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Road trip: Should you rent a car or drive your own?

Looking to save money on your road trip? Whether you are making a cross country trek to Wally World with the family or taking a romantic drive down the coast, we chatted with experts to weigh the pros and cons of renting a car versus sticking with the car you already own.

The top reason most people give for wanting to rent a car is to save their own car from wear and tear. So, does the cost of renting offset the wear on your car? “Is your road trip an off-road scramble over the Rocky Mountains? Will you be tearing up a race course Tokyo Drift style? If not, the answer is almost certainly no,” says Adam Griffith, car enthusiast and business analyst at Beepi, an online marketplace for buying and selling used cars.

Griffith says that car rental companies make money by marking up the ultimate cost of each mile driven for things like wear on the vehicle and the effect on the ultimate resale value. “Renting a car to save money on car maintenance would be kind of like hiring a tour guide to save you the cost of buying a map,” he says.

Consider all factors

Before you put the gas in the family car, however, there are other factors to consider to make sure you shouldn’t rent, including the condition of your own car, starting with your tires.

“Tires and oil ought to be checked out about every 40,000 miles or so, and oil should be replaced about every 3,000 miles,” he says.

Check the tread on your tires by doing the penny test, in which you place a penny in the tread of your tire, with Lincoln’s face down. If your tread doesn’t cover Lincoln’s hair, it is time to replace your tires and/or consider renting for your road trip. If your tires are looking worn, but you want to travel in your own vehicle, make sure to replace them with something dependable, such as the Michelin Premier A/S, which doesn’t lose its grip and stopping power even after thousands of miles of use.

Griffith says that one step that many people will miss is checking the spare tire, which should be replaced at least every 10 years. “That tire is your lifeboat, your savior, your one and only hope if things go sideways thanks to a mischievous nail lying on a back country road,” he says.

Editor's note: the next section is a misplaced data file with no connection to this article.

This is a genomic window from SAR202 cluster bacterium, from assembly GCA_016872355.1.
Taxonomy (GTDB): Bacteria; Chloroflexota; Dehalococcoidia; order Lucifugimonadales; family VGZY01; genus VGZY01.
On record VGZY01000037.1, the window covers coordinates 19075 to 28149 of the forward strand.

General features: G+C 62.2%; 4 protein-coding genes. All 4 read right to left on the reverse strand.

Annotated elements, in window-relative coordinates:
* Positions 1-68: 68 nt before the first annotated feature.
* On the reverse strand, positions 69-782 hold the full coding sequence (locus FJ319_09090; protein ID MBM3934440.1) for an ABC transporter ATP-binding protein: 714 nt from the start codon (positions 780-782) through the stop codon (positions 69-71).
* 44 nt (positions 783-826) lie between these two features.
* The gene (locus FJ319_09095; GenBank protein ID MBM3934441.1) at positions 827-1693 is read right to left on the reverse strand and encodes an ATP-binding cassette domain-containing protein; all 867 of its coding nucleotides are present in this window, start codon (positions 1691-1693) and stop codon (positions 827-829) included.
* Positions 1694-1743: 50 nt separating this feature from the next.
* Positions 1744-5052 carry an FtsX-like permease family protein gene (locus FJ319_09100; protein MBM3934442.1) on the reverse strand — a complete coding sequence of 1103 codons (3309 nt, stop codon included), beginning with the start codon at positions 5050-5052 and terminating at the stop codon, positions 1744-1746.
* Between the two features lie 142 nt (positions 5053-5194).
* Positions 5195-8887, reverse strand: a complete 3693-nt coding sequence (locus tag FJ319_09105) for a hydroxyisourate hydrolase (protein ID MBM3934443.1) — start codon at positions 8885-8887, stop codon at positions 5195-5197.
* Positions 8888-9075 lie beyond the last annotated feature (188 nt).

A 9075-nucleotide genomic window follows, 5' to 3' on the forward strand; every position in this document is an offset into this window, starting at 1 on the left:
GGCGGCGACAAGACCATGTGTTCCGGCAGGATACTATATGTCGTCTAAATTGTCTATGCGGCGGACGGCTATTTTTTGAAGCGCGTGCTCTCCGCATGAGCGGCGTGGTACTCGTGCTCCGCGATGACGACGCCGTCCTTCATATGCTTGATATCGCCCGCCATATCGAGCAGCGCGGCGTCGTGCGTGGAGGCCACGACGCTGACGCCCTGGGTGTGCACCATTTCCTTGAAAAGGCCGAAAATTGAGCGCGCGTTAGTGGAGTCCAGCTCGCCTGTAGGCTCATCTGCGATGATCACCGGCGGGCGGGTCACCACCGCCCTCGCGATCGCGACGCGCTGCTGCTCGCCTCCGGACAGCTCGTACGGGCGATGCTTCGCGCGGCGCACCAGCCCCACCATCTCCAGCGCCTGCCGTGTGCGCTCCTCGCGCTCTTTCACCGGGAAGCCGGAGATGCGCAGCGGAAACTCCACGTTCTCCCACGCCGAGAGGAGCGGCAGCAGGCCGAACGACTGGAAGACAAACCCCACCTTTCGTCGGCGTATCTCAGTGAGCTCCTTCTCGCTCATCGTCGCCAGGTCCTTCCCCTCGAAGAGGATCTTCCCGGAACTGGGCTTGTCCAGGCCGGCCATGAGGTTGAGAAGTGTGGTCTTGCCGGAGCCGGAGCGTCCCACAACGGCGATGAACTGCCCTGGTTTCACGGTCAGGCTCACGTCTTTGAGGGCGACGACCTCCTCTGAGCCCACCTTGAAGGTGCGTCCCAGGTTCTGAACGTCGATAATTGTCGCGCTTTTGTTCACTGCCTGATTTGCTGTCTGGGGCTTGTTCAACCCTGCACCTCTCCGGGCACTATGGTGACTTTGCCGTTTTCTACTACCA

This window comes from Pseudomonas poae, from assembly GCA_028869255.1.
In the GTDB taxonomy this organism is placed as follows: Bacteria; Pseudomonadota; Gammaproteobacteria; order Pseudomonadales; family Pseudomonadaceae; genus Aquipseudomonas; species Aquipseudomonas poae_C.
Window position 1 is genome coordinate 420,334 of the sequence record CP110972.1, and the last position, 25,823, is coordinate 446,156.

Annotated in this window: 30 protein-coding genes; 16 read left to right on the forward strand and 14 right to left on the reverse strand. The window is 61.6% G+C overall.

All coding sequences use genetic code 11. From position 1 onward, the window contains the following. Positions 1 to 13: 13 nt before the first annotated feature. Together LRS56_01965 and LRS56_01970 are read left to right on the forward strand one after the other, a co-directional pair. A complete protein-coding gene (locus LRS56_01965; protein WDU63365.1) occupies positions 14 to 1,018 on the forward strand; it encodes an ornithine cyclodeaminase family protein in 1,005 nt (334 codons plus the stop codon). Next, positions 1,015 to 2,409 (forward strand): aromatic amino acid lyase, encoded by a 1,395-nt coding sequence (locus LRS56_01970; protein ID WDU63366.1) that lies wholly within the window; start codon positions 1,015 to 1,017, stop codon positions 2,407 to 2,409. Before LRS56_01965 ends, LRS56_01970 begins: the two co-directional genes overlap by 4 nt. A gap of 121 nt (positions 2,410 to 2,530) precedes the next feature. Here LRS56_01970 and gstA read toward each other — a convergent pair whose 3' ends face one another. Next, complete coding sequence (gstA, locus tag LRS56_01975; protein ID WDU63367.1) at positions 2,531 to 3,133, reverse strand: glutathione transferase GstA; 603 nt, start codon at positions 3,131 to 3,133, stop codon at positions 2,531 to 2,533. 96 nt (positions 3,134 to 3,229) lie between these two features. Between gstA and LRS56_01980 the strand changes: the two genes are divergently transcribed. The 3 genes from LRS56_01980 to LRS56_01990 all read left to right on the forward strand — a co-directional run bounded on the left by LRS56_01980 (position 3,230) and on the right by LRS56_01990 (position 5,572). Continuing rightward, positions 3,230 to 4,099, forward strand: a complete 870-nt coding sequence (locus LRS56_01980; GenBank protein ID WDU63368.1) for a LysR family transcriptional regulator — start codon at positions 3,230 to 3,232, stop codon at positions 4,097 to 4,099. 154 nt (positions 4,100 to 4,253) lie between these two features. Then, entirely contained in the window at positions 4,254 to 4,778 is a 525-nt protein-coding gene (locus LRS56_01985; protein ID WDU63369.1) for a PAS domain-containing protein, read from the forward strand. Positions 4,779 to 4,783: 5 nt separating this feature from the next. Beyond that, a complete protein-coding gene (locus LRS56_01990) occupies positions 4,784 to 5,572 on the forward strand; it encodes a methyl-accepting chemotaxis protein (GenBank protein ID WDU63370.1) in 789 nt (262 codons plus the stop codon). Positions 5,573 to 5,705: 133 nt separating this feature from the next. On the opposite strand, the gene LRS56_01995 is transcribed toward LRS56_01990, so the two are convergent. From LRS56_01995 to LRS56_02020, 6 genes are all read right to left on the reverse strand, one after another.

Jason Lancaster, the editor of, says you should also factor in the age of your car. “The average car lasts about 12 years or 165K miles,” he says. “In my opinion, cars tend to be less reliable than average in the last 25 percent of their lifespan. Therefore, a car that’s more than 8 years old and/or has more than 120K miles on it is more likely to suffer a failure than the average car.”

He said to also consider how fuel efficient your current car is, especially if you drive a large SUV or truck. “The fuel costs associated with a 500-mile road trip can sometimes pay for the cost of an efficient rental car,” he says.

Do the math

In addition, if you lease your car, do the math to ensure you won’t be going over your allotted miles, which can equate to big bucks.

How comfortable is your family car? Lancaster says he drives his entire family more than 12 hours every year and renting a $200 minivan for the week translates into a more enjoyable trip. “While it’s hard to put a price on comfort and happiness, I can tell you that renting a van for a week isn’t that expensive. To me, it’s a good trade,” he said.

Practicality aside, another good reason to rent a car is for fun, says Griffith. Have you always wanted to drive cross-country, Thelma and Louise style (with a different ending, of course), with the wind blowing through your hair?

“Fun is often a secondary concern when we’re buying cars,” he says. “But, when you’ll only be driving the car for a week anyway, you have more leeway to rent the car that has what you want, not what you need.”

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